The battle against substance abuse in New Milford is gaining traction.

Members of the town's Substance Abuse Council are high in expectation an upcoming presentation by former professional basketball player Chris Herren could greatly increase local awareness of the problem.

At one point a college standout at Boston College, Herren played for the Boston Celtics and numerous other professional teams both in the United States and abroad during a career checkered with drug abuse.

His May 19 talk, scheduled at 7 p.m. and open to the public at New Milford High School, will be about his addiction and subsequent recovery.

The council, chaired by two staffers at the New Milford Youth Agency, Stacey Kabasakalian and Laura Cleary, hopes to upgrade local residents' awareness of the drug problem.

They are quite pleased more than $11,000 has been raised from local businesses' and individuals' donations to defray cost of Herren's appearance and other council expenses.

On May 19, Herren will kick off his busy day in town by speaking during two school-day assemblies at the high school before his 7 p.m. presentation to the general public.

The council hopes Herren's message will reach his young audience and also open a communitywide discussion about substance abuse.

A community forum is tentatively planned for early June to give parents and youths an opportunity to respond to Herron's presentation, addressing issues and questions raised by his talk.

"(NMHS Assistant Principal) Marc Balanda has contacted a parent who lost a child to heroin," said New High School health instructor Erica Keane.

Keane is hopeful a letter the parent has penned could be used as an advisory point by the council in the future.

In 2014, three opiate-related deaths occurred in New Milford of young adults aged 19, 22 and 23.

Administrators at Schaghticoke Middle School and New Milford High School are aware substance abuse exists among their student bodies.

Mayor Pat Murphy said the town's government is very supportive of the fight against substance abuse.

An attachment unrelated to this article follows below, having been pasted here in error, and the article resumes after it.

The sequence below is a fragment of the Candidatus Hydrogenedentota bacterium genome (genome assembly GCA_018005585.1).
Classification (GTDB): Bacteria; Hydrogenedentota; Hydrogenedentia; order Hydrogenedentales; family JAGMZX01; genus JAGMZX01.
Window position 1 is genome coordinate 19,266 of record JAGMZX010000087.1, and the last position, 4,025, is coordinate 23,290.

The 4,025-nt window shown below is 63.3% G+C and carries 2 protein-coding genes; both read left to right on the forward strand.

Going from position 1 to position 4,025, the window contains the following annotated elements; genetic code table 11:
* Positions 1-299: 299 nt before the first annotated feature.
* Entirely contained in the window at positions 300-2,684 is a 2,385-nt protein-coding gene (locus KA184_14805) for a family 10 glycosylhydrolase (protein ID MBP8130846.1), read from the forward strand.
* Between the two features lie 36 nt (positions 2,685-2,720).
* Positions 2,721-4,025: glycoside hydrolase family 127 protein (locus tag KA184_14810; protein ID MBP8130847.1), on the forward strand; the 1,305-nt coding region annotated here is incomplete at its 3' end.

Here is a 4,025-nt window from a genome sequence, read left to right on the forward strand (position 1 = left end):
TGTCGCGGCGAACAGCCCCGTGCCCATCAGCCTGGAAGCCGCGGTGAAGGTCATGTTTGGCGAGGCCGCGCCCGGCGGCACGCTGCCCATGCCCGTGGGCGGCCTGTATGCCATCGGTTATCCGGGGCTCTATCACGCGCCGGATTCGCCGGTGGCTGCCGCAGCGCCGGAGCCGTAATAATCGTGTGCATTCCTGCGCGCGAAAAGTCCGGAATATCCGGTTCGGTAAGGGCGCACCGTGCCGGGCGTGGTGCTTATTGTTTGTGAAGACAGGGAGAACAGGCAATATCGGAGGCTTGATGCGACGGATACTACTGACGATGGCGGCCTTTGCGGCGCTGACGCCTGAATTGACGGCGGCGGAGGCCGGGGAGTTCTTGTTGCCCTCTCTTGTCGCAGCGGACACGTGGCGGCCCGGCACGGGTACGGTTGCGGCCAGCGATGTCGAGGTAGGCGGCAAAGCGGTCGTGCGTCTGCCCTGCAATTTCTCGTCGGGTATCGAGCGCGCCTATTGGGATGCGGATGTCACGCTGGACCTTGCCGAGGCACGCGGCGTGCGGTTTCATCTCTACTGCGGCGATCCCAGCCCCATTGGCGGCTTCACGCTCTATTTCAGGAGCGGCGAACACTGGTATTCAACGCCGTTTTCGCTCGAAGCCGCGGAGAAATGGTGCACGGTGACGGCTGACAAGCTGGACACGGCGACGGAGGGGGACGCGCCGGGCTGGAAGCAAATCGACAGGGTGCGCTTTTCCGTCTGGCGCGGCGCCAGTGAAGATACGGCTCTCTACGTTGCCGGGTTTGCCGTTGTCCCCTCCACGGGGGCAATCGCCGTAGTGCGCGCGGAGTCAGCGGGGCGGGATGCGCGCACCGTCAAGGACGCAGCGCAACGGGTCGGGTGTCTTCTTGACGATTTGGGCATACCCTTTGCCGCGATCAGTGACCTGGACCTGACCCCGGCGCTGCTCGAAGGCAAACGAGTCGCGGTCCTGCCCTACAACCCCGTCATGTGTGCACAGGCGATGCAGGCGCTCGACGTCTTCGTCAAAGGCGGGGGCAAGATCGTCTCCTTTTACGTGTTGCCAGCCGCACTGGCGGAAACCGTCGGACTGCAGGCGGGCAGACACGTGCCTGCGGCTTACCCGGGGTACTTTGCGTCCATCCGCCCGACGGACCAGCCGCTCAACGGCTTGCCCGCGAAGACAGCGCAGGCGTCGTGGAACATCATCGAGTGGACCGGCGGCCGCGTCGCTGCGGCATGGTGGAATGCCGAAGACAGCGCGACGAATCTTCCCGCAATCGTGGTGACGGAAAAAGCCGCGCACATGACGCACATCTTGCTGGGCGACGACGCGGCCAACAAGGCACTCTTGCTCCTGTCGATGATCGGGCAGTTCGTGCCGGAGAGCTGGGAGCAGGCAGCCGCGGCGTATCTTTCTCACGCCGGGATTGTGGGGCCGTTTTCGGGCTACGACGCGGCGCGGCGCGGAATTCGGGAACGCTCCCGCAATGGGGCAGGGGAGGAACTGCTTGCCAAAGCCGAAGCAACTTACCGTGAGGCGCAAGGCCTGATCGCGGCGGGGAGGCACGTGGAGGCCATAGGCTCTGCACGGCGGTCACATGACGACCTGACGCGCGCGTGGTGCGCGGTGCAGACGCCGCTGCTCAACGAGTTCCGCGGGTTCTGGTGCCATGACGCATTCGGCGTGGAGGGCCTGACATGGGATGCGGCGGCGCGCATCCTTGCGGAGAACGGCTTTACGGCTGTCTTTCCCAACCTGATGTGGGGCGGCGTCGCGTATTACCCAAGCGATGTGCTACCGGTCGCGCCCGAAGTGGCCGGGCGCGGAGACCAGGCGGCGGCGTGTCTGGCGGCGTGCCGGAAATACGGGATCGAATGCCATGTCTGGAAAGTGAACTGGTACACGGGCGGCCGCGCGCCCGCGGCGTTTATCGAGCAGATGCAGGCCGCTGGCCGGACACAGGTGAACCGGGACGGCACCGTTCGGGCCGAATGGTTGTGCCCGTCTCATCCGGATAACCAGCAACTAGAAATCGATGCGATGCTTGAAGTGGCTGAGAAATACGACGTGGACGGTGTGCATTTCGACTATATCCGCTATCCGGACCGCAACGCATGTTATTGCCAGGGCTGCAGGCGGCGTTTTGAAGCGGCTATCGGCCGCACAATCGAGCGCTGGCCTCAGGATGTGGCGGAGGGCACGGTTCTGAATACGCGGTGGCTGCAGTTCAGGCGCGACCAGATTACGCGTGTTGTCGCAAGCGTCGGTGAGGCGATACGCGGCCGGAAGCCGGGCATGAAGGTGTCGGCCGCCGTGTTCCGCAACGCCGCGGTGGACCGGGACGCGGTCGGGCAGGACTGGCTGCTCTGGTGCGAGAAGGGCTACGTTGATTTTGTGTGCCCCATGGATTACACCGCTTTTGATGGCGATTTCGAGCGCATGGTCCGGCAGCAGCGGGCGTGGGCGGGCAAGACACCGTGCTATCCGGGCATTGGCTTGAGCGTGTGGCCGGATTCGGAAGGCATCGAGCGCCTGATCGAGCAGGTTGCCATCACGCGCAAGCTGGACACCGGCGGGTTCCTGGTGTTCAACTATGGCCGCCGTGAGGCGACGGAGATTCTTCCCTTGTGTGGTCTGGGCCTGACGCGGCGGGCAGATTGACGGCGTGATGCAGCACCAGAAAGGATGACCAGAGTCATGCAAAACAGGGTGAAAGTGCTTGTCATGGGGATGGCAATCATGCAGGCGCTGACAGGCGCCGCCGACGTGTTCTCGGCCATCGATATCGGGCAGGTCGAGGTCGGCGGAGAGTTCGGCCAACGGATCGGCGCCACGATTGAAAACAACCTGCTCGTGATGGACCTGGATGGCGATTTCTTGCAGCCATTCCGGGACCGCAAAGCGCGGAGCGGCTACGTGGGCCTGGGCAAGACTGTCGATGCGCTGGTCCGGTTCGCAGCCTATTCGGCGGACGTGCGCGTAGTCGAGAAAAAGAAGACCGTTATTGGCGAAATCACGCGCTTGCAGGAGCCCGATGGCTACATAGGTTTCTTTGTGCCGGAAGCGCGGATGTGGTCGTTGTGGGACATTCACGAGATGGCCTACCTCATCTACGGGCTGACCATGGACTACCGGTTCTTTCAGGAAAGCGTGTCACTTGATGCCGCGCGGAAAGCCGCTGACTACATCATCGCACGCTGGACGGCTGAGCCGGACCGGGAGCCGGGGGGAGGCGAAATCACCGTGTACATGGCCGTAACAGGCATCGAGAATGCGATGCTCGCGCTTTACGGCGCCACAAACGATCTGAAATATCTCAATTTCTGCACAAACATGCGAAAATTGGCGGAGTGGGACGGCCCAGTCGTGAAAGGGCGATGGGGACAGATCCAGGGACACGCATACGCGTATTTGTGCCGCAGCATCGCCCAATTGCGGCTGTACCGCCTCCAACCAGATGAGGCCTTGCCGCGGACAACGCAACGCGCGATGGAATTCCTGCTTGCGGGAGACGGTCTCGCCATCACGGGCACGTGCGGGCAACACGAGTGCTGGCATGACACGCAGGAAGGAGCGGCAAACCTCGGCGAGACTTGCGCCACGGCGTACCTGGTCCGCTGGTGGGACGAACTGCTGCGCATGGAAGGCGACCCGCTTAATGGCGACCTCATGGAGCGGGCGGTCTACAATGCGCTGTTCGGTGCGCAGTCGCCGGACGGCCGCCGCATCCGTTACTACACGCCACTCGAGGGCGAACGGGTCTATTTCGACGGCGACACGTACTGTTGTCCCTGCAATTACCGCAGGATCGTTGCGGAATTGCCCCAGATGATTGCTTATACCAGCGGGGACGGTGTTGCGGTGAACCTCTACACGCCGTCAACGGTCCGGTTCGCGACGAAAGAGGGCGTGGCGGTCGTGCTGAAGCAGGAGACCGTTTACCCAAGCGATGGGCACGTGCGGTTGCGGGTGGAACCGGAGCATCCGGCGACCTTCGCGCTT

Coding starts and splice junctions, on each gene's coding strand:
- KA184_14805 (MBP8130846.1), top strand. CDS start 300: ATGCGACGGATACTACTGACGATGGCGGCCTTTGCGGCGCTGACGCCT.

Via activities like Community Conversations, health fairs and the student council, she noted, town government works to get the word out about the issue.

"We're involved with the Substance Abuse Council through the police department, the school," the mayor said.

She said the Youth Agency and its staff play a major role in battling drugs among younger residents.

Democratic mayoral candidate David Gronbach said the drug issue is one he constantly experiences in his practice as a lawyer.

"A lot of criminal behavior is driven by addiction," Gronbach said. "I see the effect it has on families when they are struggling with a child dealing with this issue. As a community, we all have to invest in helping these people dealing with substance abuse."

He said more has to be done through education, while youths are "a captive audience" in school.

"We have to make it easier for families to seek services," Gronbach said, "to have parents see that substance abuse transcends social class and home environment. No young person can break an addiction without support."

Cleary remarked the council's Parent Support Group has had low turnout. She is hopeful Herren's talk will help erase some of the stigma about admitting a family member has a substance abuse problem.

"For some people, it is more comfortable to go to a support group outside of their hometown," Cleary said. "We would like to have better attendance at our group but if people are going to Brookfield's program that's good, too."

Mark Mankin, the longtime executive director of the Youth Agency, has been taking the pulse of the fight against substance abuse for years.

"For the past two years, the local council has been dealing with the epidemic in prescription drug and heroin abuse," he reflected. "There has been considerable support from the New Milford community."

"A recent example is the Chris Herren presentation," he added, "that has been funded by numerous local community organizations."

Mankin is pleased the respective chief executives of town government the school district are very much on board.

"Both the mayor and Superintendent of Schools JeanAnn Paddyfote have given their unwavering support to the council's projects," he said. "Can we do more and achieve better numbers? Obviously."

"But we feel the council is on the right track," he said. "Just in the next two months, they will be sponsoring and supporting a health fair at the high school, the Chris Herren presentation and community forum in early June."

And the work won't stop there.

"The council will continue to offer the monthly parent support group for adults," Mankin reminded, "who are concerned about a young person's substance abuse or use."

stuz@newstimes.com; 203-731-3352